The Role Of Alt Text In Image Metadata And How To Write It For SEO

Alt Text (alternative text) describes the design or purpose of an image page. Alt text gives search engines valuable details about the page's content.

Also referred to as "alt attributes," "alt descriptions," or technically incorrectly called "alt tags," alt text should be placed within HTML code or within an appropriate field within your CMS (Content Management System) software.

Making alternative text available to your website's images is one of the fundamental principles of accessibility on the web.

Alt attributes allow screen readers to read information from images displayed on a page for the visually impaired. If an image file cannot be loaded, Alt Text will replace the image.

Alt text provides more descriptive and useful context for images to crawlers of search engines, helping them index and rank them appropriately in results for images.

Alt text is an integral component of image metadata and plays a significant role in SEO. Now that we know the Role of Alt Text in Image Metadata, let's learn How to Write It for SEO.

Define An Image As Precisely As Possible

Alt text should provide textual explanations for those unable to view it; if an image serves no purpose other than design purposes (e.g., decorative images), then it must be included in CSS rather than HTML.

Keep Alt Text Relatively Brief

Experts suggest keeping alt text under 100 characters, with some popular screen readers even removing it after 125 characters. While this rule has since been relaxed, it remains an effective guideline for SEOs and content creators when writing alt texts for images requiring longer descriptions.

Include Keyword In Alt Text

Alt text provides an opportunity for you to incorporate keywords on a page, indicating to search engines that your website is relevant to the given query. Ideally, use at least one image on your page with at least one alt tag, including your desired search term as its text content.

Be Wary Of Keyword-Stuffing

Google won't penalize you for poor alt text, but it could put your image at risk if it attempts to include too many relevant keywords. Focus on writing descriptive and providing context for the image while including relevant keywords when possible, but do not go beyond that.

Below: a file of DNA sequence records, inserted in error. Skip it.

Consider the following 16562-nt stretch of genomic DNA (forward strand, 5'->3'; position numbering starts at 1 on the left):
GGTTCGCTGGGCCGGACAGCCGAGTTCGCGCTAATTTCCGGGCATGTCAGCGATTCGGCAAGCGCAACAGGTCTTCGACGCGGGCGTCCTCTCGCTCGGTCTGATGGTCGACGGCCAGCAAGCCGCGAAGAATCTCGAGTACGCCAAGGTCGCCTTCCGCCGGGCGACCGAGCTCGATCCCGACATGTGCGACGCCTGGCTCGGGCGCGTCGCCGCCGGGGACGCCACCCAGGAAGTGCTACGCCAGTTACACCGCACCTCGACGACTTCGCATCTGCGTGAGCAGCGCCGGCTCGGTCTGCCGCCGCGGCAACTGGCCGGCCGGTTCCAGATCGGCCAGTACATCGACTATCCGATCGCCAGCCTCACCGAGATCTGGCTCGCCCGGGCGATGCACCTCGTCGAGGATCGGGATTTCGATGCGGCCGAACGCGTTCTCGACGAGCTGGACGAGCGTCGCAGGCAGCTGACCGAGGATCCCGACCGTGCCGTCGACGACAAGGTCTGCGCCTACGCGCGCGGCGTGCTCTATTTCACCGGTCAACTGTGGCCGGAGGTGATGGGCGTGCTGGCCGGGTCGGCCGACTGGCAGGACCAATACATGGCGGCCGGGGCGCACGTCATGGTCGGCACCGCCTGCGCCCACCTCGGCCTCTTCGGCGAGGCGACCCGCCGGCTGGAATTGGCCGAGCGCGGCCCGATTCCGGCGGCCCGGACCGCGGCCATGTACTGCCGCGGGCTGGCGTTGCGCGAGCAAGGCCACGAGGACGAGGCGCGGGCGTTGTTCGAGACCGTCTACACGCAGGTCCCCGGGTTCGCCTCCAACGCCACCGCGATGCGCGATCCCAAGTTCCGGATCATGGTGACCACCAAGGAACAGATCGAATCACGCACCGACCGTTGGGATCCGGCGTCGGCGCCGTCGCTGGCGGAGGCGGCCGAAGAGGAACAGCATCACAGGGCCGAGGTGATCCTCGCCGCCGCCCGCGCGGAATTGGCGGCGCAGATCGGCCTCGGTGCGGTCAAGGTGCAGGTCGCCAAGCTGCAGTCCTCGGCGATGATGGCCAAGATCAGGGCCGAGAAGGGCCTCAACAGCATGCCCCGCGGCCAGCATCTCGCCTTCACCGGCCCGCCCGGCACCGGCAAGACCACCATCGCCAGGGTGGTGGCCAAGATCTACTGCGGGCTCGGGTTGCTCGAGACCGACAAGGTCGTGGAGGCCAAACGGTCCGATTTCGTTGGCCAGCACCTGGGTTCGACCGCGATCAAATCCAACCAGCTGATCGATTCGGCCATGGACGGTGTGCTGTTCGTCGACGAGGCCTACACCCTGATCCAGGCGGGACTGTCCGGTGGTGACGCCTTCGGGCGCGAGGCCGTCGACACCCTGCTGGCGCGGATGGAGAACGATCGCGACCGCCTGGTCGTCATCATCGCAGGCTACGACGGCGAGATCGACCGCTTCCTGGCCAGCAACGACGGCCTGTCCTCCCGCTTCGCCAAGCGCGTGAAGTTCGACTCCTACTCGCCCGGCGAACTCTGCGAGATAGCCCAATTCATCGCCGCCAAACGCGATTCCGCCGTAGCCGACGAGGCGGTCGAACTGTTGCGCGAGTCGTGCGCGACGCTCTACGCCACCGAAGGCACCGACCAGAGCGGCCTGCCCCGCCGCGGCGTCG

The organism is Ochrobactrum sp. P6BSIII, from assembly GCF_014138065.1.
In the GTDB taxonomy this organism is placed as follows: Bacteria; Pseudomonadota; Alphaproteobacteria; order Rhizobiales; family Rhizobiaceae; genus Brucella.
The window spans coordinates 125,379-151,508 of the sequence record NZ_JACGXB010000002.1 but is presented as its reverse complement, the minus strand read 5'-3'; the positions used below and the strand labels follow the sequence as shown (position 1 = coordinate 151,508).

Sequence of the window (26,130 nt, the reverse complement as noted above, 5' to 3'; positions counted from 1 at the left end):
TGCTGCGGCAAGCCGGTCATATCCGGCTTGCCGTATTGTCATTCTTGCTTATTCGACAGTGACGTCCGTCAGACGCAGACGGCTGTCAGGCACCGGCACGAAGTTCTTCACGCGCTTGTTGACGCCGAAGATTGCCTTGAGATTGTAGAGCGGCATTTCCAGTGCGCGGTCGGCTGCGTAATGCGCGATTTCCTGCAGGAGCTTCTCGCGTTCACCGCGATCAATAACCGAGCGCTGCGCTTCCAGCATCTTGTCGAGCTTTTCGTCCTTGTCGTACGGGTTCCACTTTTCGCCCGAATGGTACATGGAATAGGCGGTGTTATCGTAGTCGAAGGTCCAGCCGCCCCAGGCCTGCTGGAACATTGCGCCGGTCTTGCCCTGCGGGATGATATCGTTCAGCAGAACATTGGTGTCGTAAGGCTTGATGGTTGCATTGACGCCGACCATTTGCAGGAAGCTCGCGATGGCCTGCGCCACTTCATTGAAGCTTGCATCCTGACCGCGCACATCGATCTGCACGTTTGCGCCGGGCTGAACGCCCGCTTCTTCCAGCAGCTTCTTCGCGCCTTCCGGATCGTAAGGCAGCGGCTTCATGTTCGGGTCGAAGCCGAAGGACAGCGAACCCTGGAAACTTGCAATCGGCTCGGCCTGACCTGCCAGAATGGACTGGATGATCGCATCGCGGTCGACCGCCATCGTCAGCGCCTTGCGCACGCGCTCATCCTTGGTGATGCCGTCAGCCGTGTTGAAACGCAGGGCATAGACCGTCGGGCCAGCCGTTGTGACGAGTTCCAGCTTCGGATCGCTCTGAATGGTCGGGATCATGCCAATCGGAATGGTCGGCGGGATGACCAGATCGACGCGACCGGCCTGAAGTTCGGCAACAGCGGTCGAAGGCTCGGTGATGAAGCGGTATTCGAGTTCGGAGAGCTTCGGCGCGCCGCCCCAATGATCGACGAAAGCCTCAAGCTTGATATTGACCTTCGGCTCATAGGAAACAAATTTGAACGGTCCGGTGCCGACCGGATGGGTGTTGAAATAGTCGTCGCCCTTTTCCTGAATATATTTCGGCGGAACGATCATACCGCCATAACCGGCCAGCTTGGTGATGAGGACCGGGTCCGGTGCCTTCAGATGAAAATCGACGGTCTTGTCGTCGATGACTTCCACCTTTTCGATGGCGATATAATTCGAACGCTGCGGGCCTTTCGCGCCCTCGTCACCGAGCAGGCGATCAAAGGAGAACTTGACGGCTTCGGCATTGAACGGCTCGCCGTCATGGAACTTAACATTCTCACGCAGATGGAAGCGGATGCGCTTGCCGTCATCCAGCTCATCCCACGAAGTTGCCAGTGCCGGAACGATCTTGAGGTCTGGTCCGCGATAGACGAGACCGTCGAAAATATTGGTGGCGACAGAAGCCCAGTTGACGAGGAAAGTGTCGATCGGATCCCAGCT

Do Not Use Images For Text

This is not just an alt text best practice but an overall SEO-friendly website development rule. Since search engines cannot interpret the text in images you upload, be mindful not to substitute images with words in the alt text. If you must do this, make sure you explain what the image means in the description field of your browser window.

When crafting your alt texts for images, avoid including terms like "image of," "picture of," etc. These are assumed to refer to an image, and there's no need to further define its identity.

Follow Accessibility Guidelines

Create complicated images using best practices by adhering to accessibility guidelines. Charts, maps, diagrams, and other complex images should all adhere to these standards for accessibility. Even though browsers handle longdesc=" attributes differently, they are still available on screen and screen readers users.

Don't Overlook Form Buttons

 If your site uses an image for the "submit" button, make sure it has an alt attribute that explains what the button does (e.g., search," "apply now," "sign up") and other similar actions.


Writing descriptive, relevant, and suitable alt text can enhance website accessibility and make it more searchable in search results. It ensures that users and bots can understand your website content.

Additionally, if image searches are an important element of your SEO strategy, providing Google with accurate information regarding your images is an effective way to communicate their importance. To do this correctly, utilise modern file formats and alt text alongside relevant file names and schema markup.